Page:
Monday, September 23, 2019

Review: Superman #15

I have been reading comics for a long time. I have read a lot of comics. I have read it all.

So when a comic floors me, when it makes me pause and say 'wow', when it teleports me back to being a very young Anj and reminds me why I love this medium, I am giddy.

Superman #15 is such an issue.

For a Superman fan, a Supergirl fan, a Legion of Super-Heroes fan, and a fan of heroes being heroes and not all mired down with angsty feet of clay, this issue was perfect.

I read it and muttered 'wow'.
Then I immediately reread it and said 'wow' again,

For a grizzled reader, frayed and friable from decades of grim and gritty, this was wonderful.

Writer Brian Michael Bendis shows us just who Superman should be. He is an inspirational figure, a true friend, a wonderful cousin, and a great father. He also shows us how much potential there is within all the Els. So Superboy shines. And Supergirl shines. These heroes are able to even nudge villains closer to the light. Wonderful.

Ivan Reis and Joe Prado bring a power to the proceedings, larger than life and Neal Adams-esque in its grandeur. And I was glad to see Brandon Peterson get some pages with the Jor-El piece since he covered Jor-El's time in issues. This is a big issue which needs big art and the team delivers. Just incredible.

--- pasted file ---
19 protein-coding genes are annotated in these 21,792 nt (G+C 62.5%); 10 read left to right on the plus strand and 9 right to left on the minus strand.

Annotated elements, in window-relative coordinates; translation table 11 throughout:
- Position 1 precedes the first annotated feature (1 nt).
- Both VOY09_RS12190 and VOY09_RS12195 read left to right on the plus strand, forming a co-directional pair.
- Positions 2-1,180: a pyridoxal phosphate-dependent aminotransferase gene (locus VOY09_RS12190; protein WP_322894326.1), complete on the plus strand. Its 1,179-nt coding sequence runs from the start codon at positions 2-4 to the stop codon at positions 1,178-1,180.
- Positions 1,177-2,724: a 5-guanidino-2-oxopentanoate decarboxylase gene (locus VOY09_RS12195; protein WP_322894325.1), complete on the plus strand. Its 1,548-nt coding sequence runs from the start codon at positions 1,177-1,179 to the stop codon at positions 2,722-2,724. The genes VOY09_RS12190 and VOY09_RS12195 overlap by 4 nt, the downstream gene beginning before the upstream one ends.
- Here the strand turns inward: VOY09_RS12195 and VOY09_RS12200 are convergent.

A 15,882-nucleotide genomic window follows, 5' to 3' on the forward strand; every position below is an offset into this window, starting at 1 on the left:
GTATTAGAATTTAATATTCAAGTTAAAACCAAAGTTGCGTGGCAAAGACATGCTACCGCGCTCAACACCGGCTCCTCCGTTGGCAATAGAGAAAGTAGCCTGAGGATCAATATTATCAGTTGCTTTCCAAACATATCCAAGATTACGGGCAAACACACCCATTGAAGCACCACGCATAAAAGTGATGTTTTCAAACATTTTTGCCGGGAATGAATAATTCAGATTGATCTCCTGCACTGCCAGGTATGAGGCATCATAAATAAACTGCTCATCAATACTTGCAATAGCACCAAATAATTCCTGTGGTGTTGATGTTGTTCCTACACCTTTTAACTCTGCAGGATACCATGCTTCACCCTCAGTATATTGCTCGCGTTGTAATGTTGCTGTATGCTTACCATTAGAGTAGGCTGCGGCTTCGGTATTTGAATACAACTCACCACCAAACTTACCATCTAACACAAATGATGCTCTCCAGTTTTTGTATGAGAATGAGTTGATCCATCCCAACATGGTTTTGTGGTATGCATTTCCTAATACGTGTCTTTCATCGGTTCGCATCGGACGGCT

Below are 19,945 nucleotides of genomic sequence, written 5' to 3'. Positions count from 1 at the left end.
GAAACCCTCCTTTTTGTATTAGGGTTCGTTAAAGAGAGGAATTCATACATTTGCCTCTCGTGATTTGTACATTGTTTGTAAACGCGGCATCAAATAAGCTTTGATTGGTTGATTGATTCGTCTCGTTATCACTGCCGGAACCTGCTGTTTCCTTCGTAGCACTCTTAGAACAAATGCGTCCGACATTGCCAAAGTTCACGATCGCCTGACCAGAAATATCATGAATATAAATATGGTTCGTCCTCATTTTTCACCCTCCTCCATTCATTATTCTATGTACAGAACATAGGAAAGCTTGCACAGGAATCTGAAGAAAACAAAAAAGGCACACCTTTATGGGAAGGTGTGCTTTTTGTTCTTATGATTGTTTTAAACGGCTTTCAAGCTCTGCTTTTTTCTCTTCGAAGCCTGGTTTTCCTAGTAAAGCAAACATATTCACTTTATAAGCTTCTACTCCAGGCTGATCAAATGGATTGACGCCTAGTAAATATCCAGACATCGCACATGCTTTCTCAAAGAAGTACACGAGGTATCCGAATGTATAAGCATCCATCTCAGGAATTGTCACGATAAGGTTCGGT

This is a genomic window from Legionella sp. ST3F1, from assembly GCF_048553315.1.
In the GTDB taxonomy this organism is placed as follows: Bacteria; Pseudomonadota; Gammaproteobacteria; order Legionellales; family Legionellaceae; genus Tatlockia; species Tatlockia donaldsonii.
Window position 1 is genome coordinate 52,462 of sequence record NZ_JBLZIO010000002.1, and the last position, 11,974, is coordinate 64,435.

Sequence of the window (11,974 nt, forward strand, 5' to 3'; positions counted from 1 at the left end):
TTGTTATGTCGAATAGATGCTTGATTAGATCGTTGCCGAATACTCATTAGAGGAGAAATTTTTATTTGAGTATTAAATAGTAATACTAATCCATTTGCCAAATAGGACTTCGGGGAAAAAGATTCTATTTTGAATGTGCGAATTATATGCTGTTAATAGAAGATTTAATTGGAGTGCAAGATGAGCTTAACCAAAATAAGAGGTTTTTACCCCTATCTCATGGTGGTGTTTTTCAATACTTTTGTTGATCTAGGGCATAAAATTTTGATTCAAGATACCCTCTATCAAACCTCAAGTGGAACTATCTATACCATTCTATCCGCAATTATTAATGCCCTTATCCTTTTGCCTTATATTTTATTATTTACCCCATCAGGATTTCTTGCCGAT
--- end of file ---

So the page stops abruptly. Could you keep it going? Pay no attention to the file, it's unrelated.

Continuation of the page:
The Unity Saga is over and ends on the perfect high note.


We start with a splash of Rogol Zaar, unconscious and trapped within an energy globe prison.

It fits in nicely with the 'globe' opening page theme we have seen since the beginning of Man of Steel so long ago.

I like when artistic flourishes and themes continue to percolate through runs. This was a nice capstone.

Superman ruminates on Zaar when Adam Strange comes in.

This has been a tumultuous day. A brawl at Krypton's grave, a court proceeding on Thanagar, an impending galactic war, the beginning of the United Planets ... that's a lot.

So seeing Superman hug his friend is just perfect. He is happy his friend is alive. He is happy things are good. He is affectionate. It just makes sense. I loved this small little moment.

Strange comes to thank Superman but also to makes sense of the events which have unfolded recently. So we flash back.

The Legion of Super-Heroes arrived!


That's a big deal.

I've been waiting a looooonnnnggg time for my team to come back.

 Turns out their return is a little premature. They were supposed to arrive once the United Planets were established. But as Kara says it hasn't quite happened yet.

I love that befuddled look on Brainy. This is a young 12th level intelligence. His being a little off is endearing. And I love how it is Kara that seems to be defending him. I ship them.

And yes, Ivan Reis does draw a great Supergirl. No big surprise there.

 But it is clear that the idea of a UP makes sense.

Slowly, the participants, Khunds, Dominators, etc ... seem to like the idea. And once Superman says he'll be speaking on Earth's behalf, the idea is adopted.